Frequent Mortgage & Foreclosure Questions

 

What is Foreclosure?

 

Foreclosure is the legal right of a mortgage holder or other third-party lien holder to gain ownership of the property and/or the right to sell the property and use the proceeds to pay off the mortgage if the mortgage or lien is in default.

 

What is a Notice of Default?


After you become 90 days late on your mortgage the bank, an attorney, or local sheriff issues a Notice of Default (NOD) to the homeowner as a certified letter. The NOD outlines homeowner debt and last-ditch remedies for reinstating the mortgage. The NOD will be recorded with a local government agency and a date is selected for a foreclosure auction.

 

How does the Foreclosure Process Work?


The The first level of foreclosure is called the pre-foreclosure process. This is when you miss a payment and you are notified by your lender that you have 30 days to pay your past due amount in full. This will most likely include late fees. Depending on your lender you may receive calls, letters and even a letter of intent to foreclosure. You have many options avaiable to you at this time. Speaking with your lender or a housing counselor is very important.

After you become 90 days late on your mortgage the bank, an attorney, or local sheriff issues a Notice of Default (NOD) to the homeowner as a certified letter.The NOD outlines homeowner debt and last-ditch remedies for reinstating the mortgage. The NOD will be recorded with a local government agency and a date is selected for a foreclosure auction.The final step is a Sheriff's or Public Trustee's Sale. The lender's attorney will schedule a sale of your property. During the auction or sale if no bids are received higher than the opening bid, the lender purchases the property and puts it back on the market.

This is obviously something the lender wants to avoid. Fill out the form above or call to get a consultation on how parnters in our network may be able to negotiate a better mortgage and save your home.

Can I give my lender the deed to my house instead of foreclosing?

This option may be available, but in most states the lender can still sue you for the difference between what it sells the house for versus what you owe. Thus, this is not an attractive option unless you can get your lender to agree, in writing, to not sue you for the difference. Similar to short sales, this option typically isn't available if there is more than one mortgage on the property unless the additional mortgages are held by the same lender.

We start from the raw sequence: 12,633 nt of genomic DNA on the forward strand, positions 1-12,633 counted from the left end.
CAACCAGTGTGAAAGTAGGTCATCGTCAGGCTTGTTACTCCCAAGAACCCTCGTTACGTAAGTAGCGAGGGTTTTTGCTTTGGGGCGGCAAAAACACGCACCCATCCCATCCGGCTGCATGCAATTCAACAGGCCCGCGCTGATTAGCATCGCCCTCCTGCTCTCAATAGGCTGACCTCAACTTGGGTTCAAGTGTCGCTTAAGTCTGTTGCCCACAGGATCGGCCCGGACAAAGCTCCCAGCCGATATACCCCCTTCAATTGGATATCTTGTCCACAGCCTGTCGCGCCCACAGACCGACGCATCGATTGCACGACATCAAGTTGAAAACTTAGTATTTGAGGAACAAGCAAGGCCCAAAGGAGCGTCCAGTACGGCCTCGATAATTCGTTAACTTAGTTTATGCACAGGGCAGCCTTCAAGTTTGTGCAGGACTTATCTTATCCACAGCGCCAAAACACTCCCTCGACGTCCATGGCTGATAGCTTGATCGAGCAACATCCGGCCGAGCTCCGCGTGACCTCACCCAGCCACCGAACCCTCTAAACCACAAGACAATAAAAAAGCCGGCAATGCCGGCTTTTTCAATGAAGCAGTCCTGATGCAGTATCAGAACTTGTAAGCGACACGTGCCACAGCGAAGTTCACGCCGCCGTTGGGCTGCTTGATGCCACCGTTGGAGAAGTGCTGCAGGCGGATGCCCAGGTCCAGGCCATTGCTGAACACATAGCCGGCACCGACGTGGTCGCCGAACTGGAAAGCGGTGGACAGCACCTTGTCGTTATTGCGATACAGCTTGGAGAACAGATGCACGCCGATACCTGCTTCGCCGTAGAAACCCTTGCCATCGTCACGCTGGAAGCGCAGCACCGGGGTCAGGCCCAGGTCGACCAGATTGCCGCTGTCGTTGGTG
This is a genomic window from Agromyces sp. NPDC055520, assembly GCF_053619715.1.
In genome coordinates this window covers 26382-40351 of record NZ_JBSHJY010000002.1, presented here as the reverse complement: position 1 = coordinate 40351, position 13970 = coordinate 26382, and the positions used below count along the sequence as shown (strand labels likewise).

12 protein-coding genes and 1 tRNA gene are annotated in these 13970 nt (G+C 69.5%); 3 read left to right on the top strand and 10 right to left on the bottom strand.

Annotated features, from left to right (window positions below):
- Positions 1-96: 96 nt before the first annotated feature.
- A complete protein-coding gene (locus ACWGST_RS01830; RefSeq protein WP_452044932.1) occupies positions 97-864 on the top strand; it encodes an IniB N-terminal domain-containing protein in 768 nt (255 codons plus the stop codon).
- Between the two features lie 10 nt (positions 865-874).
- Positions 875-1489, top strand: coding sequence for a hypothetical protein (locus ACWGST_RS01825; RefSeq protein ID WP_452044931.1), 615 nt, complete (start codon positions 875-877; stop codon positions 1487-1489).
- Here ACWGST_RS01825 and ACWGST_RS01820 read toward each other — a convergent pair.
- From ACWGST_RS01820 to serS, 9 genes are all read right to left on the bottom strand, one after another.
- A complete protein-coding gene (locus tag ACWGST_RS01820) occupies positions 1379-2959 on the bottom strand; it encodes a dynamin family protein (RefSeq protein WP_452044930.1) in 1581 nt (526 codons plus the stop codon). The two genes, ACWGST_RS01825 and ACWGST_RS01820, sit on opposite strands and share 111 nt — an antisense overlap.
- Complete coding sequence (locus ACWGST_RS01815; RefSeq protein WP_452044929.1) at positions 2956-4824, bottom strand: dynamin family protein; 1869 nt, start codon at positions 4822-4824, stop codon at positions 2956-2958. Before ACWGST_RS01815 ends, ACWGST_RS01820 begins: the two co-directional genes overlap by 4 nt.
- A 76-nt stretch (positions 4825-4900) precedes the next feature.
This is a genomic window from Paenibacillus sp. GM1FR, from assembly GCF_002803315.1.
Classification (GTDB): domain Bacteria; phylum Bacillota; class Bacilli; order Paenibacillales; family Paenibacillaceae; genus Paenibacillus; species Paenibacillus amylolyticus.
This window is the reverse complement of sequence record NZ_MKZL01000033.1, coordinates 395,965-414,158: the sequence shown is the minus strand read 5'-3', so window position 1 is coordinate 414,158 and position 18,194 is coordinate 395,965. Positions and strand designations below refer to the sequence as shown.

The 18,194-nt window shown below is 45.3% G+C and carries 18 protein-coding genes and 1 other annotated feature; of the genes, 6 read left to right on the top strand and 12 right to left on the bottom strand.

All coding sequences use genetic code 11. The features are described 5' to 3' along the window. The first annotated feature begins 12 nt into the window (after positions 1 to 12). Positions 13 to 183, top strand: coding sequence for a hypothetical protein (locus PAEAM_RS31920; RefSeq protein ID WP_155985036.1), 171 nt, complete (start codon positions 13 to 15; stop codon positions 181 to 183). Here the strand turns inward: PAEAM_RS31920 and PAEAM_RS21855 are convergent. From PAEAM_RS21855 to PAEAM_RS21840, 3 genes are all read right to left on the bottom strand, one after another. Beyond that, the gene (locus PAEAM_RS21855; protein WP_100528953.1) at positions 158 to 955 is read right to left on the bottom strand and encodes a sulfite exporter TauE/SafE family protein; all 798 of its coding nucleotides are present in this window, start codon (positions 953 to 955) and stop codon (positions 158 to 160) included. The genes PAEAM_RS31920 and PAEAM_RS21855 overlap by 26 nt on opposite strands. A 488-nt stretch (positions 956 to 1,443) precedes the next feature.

What is a Loan Modification?


A loan modification is a change in your mortgage terms to bring your monthly payment down. A bank may consider a loan modification in hopes of avoiding foreclosure.

Who qualifies for a loan modification?


Homeowners facing certain financial hardships may qualify for a loan modification. Qualifying for a loan modification is tricky and needs to be processed correctly to avoid rejection. A financial hardship can be many things such as: job loss, loan payment increase, decrease in income, divorce, medical expenses and even negative equity.

Can I do any of this myself?


Yes you can. Working with a professional that understands programs available may help you through the process. Let a professional in our network help guide you in the right direction. The government also offers free foreclosure and mortgage assistance programs through it's Making Home Affordable Program.

Why should you work with a professional?


While it is possible for a homeowner to perform all the steps required in modifying a loan, it is highly recommended that you work with a qualified professional. In short, loan modification is a very complicated process where all the required steps must be taken strictly as stipulated. Working with a qualified professional may solve all the headaches associated with a loan modification.

Is this a government website?


No, this is not a government website. We work with professional loan modification and foreclosure prevention experts that may be able to help you avoid foreclosure.